According to the American Diabetic Association, most Americans don’t get enough fiber in their diets. The daily recommended intake is 20-30 grams each day, but if you’re like many others, you may only get about half that.
Everyone says you should get more fiber in your diet, but how? And more importantly, why do we need fiber?
Fiber is known to help in the prevention of cancers, heart disease and even diabetes. It can also help in weight regulation, reduce cholesterol and constipation. In short, it’s an important part of a healthy diet and long life.
Fiber is found only in plant-based foods and because many diets are focused on meats and refined carbohydrates, it’s no wonder that many diets lack it. While not all plant-based foods are equal in their fiber content, here are some foods high in dietary fiber:
• Apples, pears, bananas and raspberries.
• Bran cereal, whether it’s oat, wheat, rice or corn
• Oats, flax seeds
• Lentils; navy, white, kidney and black beans.
• Cocoa powder and dark chocolate
• Almonds, pistachios and pecans
• Avocado, kale, peas, winter squash and many other vegetables
Of course, it’s easy to say which foods are high in fiber, but how can you make sure that your diet is rich in fiber? Here are some approaches that might help:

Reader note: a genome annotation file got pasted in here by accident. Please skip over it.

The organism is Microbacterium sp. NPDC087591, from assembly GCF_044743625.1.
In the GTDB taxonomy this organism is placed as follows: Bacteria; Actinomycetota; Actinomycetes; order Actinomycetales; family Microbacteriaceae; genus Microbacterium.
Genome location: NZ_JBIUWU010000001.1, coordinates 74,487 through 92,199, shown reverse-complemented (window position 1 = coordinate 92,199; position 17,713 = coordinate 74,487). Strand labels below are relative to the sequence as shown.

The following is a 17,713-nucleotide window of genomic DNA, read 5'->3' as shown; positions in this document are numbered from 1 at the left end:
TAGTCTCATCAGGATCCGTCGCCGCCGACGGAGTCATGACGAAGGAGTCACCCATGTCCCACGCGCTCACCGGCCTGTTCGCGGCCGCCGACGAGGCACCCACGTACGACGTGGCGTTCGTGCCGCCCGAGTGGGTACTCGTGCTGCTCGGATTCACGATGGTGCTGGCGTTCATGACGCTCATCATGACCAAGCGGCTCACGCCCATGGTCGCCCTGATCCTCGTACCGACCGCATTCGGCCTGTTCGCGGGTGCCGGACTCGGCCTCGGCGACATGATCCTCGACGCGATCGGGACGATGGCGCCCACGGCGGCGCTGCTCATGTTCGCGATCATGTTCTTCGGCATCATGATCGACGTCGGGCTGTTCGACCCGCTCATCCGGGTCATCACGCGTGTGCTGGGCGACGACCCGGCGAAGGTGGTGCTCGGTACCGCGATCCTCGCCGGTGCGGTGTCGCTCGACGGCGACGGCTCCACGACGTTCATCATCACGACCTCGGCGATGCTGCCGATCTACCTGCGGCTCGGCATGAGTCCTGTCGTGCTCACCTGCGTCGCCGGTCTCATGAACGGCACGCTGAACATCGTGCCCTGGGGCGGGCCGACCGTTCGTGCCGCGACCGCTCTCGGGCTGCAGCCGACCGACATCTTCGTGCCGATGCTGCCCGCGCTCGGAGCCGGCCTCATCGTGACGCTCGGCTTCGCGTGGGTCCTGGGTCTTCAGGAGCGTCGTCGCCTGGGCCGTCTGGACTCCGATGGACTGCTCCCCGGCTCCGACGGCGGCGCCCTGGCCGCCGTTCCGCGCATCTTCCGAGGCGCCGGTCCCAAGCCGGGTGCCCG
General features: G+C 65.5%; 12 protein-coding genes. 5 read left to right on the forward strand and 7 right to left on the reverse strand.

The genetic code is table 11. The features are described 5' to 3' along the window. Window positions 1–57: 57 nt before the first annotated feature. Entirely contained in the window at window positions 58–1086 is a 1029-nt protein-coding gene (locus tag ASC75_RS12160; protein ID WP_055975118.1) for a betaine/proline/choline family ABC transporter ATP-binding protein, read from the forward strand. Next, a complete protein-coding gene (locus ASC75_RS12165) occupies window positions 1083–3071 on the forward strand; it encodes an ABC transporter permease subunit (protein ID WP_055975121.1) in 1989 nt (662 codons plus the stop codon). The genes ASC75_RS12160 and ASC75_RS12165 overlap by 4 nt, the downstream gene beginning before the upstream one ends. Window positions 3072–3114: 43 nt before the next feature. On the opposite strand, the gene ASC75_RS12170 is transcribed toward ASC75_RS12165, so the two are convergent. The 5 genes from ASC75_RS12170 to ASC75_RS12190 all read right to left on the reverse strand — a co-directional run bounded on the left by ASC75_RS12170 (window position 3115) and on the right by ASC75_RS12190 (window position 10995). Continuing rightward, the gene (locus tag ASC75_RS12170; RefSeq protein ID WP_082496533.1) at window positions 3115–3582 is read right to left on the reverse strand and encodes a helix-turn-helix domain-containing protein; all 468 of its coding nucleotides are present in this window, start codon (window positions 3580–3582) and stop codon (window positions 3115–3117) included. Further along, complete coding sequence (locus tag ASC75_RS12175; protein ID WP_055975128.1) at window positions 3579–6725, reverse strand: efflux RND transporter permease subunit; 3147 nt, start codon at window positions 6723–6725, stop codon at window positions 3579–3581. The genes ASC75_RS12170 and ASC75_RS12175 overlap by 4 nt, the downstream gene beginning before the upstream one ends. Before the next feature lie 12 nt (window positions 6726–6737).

• If you enjoy breakfast cereals, focus on bran cereals or grab yourself a nice comforting bowl of oatmeal.
• Add bran and flax seeds to baked goods like muffins, loaves and even cakes.
• Flax seed is also easily and discretely added to smoothies, yogurt and even soups.
• Oats can also be added to cookies, muffins and other baked goods.
• Juicing removes the fiber from the fruit. Make a point of eating fresh, whole fruits regularly.
• Fill your plate with vegetables before adding proteins and other carbohydrates.
• Speaking of carbohydrates, focus on unrefined carbs and forgo the refined flour and rice.
• Go meatless and eat more beans. They’re delicious and good for you.
• Eat more salad and fewer French fries. Pre-cut salad ingredients and keep them in your fridge for easy access.
• Keep a well-stocked veggie plate in your fridge at all times. You’re more likely to grab it if it’s all ready for you.
• Keep skins on vegetables, where possible. The most fiber is often found near the skin.
• Nuts are a satisfying snack that gives you a nutrition boost.
• Instead of sugary desserts, try a fruit salad to satisfy a sweet tooth
• Enjoy a little dark chocolate now and then. You deserve it.
• Read the label. When it comes to packaged foods, find the one with the most dietary fiber and nutritional value for you.
While it isn’t usually necessary to count the grams of your dietary fiber intake, focus on increasing the amount of unrefined plant-based foods in your diet. More plant-based foods not only means increased fiber, but more vitamins, minerals and other nutrients, so indulge to your heart’s content.